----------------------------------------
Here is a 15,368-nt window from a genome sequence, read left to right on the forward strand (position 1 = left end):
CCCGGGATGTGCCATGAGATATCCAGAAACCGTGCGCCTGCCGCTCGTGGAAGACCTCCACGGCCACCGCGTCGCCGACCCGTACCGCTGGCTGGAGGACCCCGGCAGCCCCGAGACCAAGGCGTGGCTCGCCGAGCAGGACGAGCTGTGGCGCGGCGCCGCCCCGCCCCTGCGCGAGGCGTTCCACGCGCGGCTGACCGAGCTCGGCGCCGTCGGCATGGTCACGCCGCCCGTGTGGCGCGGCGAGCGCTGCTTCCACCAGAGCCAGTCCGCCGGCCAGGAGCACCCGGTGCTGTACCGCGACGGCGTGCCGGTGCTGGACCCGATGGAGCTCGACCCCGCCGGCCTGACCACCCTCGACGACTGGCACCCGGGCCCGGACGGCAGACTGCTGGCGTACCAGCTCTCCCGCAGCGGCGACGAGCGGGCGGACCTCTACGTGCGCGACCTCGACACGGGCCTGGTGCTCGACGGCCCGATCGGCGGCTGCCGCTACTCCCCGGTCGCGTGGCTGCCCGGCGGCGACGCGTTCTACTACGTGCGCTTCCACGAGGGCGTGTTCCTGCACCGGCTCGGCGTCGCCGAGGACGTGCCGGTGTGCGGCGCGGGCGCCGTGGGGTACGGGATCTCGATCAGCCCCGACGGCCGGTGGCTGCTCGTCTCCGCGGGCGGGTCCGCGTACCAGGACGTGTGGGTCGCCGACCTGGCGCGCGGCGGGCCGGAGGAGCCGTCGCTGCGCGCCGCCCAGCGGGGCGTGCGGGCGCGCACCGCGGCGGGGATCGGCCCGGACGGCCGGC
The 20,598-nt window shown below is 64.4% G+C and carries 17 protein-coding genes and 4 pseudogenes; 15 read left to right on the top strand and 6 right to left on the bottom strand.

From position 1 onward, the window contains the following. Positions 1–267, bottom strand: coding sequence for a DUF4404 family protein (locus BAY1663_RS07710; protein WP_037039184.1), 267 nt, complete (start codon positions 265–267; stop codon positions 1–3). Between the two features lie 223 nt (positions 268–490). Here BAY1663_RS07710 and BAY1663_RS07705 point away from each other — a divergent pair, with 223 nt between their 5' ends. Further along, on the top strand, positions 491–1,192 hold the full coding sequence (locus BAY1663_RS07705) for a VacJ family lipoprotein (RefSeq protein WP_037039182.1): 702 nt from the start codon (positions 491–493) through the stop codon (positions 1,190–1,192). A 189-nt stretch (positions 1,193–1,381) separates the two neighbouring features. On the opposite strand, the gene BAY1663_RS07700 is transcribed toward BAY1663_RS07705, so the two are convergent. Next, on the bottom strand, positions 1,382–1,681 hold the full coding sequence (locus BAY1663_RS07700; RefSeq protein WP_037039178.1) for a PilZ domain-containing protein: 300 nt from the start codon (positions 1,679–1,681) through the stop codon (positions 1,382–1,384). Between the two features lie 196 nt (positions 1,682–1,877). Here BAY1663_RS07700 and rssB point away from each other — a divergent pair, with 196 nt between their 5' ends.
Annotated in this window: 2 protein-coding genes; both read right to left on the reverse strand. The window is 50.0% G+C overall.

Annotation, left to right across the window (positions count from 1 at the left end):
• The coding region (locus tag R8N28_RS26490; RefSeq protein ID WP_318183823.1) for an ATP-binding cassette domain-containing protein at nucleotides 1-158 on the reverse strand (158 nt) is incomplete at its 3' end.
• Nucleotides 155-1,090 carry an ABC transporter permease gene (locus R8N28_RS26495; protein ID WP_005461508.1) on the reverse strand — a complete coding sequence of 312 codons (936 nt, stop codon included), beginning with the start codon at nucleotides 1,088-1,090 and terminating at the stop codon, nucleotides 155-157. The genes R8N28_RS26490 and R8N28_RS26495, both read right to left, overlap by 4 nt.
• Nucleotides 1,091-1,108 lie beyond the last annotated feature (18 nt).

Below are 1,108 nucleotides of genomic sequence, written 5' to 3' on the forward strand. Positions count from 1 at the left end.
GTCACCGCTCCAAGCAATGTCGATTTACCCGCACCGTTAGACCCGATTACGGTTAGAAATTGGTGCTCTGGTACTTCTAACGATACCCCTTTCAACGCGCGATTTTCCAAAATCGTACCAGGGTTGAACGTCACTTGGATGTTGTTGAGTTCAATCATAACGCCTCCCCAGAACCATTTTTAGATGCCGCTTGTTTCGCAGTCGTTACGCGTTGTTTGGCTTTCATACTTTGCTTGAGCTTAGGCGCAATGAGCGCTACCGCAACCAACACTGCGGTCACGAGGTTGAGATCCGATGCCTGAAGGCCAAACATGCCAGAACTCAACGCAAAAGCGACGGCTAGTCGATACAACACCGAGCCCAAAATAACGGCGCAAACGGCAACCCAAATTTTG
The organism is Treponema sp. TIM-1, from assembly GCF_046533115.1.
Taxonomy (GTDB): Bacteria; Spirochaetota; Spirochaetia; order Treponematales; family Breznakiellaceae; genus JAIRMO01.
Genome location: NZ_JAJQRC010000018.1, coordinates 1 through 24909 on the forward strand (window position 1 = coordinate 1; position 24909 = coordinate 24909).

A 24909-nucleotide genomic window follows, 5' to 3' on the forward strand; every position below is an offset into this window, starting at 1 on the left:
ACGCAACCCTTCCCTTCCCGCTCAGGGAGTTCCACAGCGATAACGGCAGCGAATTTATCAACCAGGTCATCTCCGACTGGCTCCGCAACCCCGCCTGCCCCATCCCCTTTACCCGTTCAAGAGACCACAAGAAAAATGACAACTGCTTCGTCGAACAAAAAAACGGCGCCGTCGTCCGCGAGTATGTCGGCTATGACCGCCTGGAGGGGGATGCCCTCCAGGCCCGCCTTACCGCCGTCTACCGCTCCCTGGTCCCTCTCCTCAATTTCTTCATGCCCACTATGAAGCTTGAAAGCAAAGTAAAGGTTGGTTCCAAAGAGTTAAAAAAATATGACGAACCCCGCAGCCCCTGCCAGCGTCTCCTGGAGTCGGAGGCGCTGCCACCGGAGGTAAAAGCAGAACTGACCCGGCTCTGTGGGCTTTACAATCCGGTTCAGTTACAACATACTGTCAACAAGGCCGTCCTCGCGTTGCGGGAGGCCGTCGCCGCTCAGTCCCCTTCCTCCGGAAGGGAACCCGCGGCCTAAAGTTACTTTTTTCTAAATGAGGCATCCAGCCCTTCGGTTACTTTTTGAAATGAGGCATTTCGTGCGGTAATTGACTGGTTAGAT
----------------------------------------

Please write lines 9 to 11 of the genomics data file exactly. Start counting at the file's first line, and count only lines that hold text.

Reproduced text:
• Nucleotides 1,091-1,108 lie beyond the last annotated feature (18 nt).

Below are 1,108 nucleotides of genomic sequence, written 5' to 3' on the forward strand. Positions count from 1 at the left end.
GTCACCGCTCCAAGCAATGTCGATTTACCCGCACCGTTAGACCCGATTACGGTTAGAAATTGGTGCTCTGGTACTTCTAACGATACCCCTTTCAACGCGCGATTTTCCAAAATCGTACCAGGGTTGAACGTCACTTGGATGTTGTTGAGTTCAATCATAACGCCTCCCCAGAACCATTTTTAGATGCCGCTTGTTTCGCAGTCGTTACGCGTTGTTTGGCTTTCATACTTTGCTTGAGCTTAGGCGCAATGAGCGCTACCGCAACCAACACTGCGGTCACGAGGTTGAGATCCGATGCCTGAAGGCCAAACATGCCAGAACTCAACGCAAAAGCGACGGCTAGTCGATACAACACCGAGCCCAAAATAACGGCGCAAACGGCAACCCAAATTTTG